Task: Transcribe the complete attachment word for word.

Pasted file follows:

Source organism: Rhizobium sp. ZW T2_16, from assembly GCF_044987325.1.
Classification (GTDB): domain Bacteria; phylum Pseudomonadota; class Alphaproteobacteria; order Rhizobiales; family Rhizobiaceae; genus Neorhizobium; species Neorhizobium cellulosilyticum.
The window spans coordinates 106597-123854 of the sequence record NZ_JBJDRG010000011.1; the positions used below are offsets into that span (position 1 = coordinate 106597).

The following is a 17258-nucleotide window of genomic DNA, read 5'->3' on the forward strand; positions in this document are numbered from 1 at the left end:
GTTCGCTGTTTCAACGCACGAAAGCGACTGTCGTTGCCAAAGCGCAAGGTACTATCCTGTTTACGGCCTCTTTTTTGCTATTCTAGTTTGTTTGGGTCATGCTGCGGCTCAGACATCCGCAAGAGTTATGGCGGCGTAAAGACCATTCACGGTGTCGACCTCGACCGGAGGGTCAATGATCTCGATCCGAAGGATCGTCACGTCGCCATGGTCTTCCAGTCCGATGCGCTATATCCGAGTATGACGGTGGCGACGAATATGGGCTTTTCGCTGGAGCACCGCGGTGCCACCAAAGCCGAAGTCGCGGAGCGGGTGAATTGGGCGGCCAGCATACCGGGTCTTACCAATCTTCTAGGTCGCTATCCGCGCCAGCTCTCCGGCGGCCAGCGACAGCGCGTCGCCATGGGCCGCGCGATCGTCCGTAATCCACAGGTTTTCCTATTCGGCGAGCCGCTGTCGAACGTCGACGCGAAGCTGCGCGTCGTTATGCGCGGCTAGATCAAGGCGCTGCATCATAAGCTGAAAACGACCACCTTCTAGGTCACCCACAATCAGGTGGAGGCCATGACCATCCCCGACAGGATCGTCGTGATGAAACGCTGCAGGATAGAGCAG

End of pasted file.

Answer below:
Source organism: Rhizobium sp. ZW T2_16, from assembly GCF_044987325.1.
Classification (GTDB): domain Bacteria; phylum Pseudomonadota; class Alphaproteobacteria; order Rhizobiales; family Rhizobiaceae; genus Neorhizobium; species Neorhizobium cellulosilyticum.
The window spans coordinates 106597-123854 of the sequence record NZ_JBJDRG010000011.1; the positions used below are offsets into that span (position 1 = coordinate 106597).

The following is a 17258-nucleotide window of genomic DNA, read 5'->3' on the forward strand; positions in this document are numbered from 1 at the left end:
GTTCGCTGTTTCAACGCACGAAAGCGACTGTCGTTGCCAAAGCGCAAGGTACTATCCTGTTTACGGCCTCTTTTTTGCTATTCTAGTTTGTTTGGGTCATGCTGCGGCTCAGACATCCGCAAGAGTTATGGCGGCGTAAAGACCATTCACGGTGTCGACCTCGACCGGAGGGTCAATGATCTCGATCCGAAGGATCGTCACGTCGCCATGGTCTTCCAGTCCGATGCGCTATATCCGAGTATGACGGTGGCGACGAATATGGGCTTTTCGCTGGAGCACCGCGGTGCCACCAAAGCCGAAGTCGCGGAGCGGGTGAATTGGGCGGCCAGCATACCGGGTCTTACCAATCTTCTAGGTCGCTATCCGCGCCAGCTCTCCGGCGGCCAGCGACAGCGCGTCGCCATGGGCCGCGCGATCGTCCGTAATCCACAGGTTTTCCTATTCGGCGAGCCGCTGTCGAACGTCGACGCGAAGCTGCGCGTCGTTATGCGCGGCTAGATCAAGGCGCTGCATCATAAGCTGAAAACGACCACCTTCTAGGTCACCCACAATCAGGTGGAGGCCATGACCATCCCCGACAGGATCGTCGTGATGAAACGCTGCAGGATAGAGCAG